Home arrow PHP arrow Page 4 - Working Out of the Object Context to Build Loader Apps in PHP

The Loader class in action - PHP

Welcome to the fifth part of an eight-part article series that teaches you how to build loader applications with PHP. In this installment of the series, I explain how to create a small, efficient file loader class, with a difference: no instance of it needs to be spawned to include a targeted file, thanks to the implementation of a static recursive loading method.

TABLE OF CONTENTS:
  1. Working Out of the Object Context to Build Loader Apps in PHP
  2. Review: recursive file loading program
  3. Improving the definition of the Loader class
  4. The Loader class in action
By: Alejandro Gervasio
Rating: starstarstarstarstar / 2
June 25, 2009

print this article
SEARCH DEV SHED

TOOLS YOU CAN USE

advertisement
 

Certainly, the best way to demonstrate how the enhanced version of the "Loader" class works is through a concrete example. Therefore, bearing that concept in mind, below I included an easy-to-grasp code snippet, which uses the static "load()" method of the class to include the two sample PHP files that you saw at the beginning of the article. 

Here's the example:

 

// example of usage of the recursive loader class

// prepare path to search for the specified file

$path = $_SERVER['DOCUMENT_ROOT'] . '/path';

// try to load the first specified file

Loader::load('sample_file1.php', $path);

// try to load the second specified file

Loader::load('sample_file2.php', $path);

 

/* displays the following

This file has been loaded with the Loader class.

This file has been loaded at the following time 22:18:21

*/

 

That was pretty simple to code and read, wasn't it? As you can see, now the sample files have been successfully included by the above script, without having to spawn an unnecessary instance of the "Loader()" class. 

In this particular case, I decided to feed the method with a fictional starting path to look for those files, but as homework for you, I suggest you try using different paths and changing their locations to see how the class behaves in each case. The experience will be pretty instructive, and also fun.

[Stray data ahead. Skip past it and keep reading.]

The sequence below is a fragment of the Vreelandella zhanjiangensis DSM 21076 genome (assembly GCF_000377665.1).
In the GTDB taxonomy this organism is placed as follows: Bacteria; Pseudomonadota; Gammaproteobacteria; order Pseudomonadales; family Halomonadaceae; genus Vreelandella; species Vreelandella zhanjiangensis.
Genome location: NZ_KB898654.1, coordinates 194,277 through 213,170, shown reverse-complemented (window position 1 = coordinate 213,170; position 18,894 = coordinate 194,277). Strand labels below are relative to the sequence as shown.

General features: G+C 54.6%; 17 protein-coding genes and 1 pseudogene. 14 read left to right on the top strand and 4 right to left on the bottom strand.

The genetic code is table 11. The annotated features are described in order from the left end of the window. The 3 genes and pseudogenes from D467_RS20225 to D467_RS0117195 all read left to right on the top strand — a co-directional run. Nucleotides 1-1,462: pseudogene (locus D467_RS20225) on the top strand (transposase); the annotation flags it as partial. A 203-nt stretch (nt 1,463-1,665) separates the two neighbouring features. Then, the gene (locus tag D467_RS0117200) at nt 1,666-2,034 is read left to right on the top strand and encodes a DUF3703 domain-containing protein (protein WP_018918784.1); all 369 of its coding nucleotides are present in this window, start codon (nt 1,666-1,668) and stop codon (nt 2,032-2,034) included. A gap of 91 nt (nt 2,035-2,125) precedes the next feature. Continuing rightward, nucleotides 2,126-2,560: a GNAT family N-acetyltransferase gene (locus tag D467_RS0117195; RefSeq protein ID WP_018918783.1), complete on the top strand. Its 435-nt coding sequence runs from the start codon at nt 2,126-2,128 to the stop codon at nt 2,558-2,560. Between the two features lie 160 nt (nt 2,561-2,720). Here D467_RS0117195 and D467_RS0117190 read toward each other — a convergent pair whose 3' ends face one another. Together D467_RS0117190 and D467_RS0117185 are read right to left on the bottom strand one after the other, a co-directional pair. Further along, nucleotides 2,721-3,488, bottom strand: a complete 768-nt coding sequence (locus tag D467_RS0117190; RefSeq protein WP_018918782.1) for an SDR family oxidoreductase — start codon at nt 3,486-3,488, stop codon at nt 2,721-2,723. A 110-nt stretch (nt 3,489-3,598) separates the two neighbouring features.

Final thoughts 

That's all for the moment. In this fifth installment of the series I explained how to create a small -- yet efficient -- file loader class, but in this particular case, no instances of it need to be spawned to include a targeted file, thanks to the implementation of a static recursive loading method. 

Also, as you may have noticed, the loader class developed so far doesn't use the "__autoload()" magic function included with PHP 5. So, it's time to take advantage of it, don't you think? Therefore, in the upcoming article I'm going to discuss how to build a file loading program  using this handy function. 

As usual, here's my final suggestion: don't miss the next part!



 
 
>>> More PHP Articles          >>> More By Alejandro Gervasio
 

blog comments powered by Disqus
escort Bursa Bursa escort Antalya eskort
   

PHP ARTICLES

- Hackers Compromise PHP Sites to Launch Attac...
- Red Hat, Zend Form OpenShift PaaS Alliance
- PHP IDE News
- BCD, Zend Extend PHP Partnership
- PHP FAQ Highlight
- PHP Creator Didn't Set Out to Create a Langu...
- PHP Trends Revealed in Zend Study
- PHP: Best Methods for Running Scheduled Jobs
- PHP Array Functions: array_change_key_case
- PHP array_combine Function
- PHP array_chunk Function
- PHP Closures as View Helpers: Lazy-Loading F...
- Using PHP Closures as View Helpers
- PHP File and Operating System Program Execut...
- PHP: Effects of Wrapping Code in Class Const...

Developer Shed Affiliates

 


Dev Shed Tutorial Topics: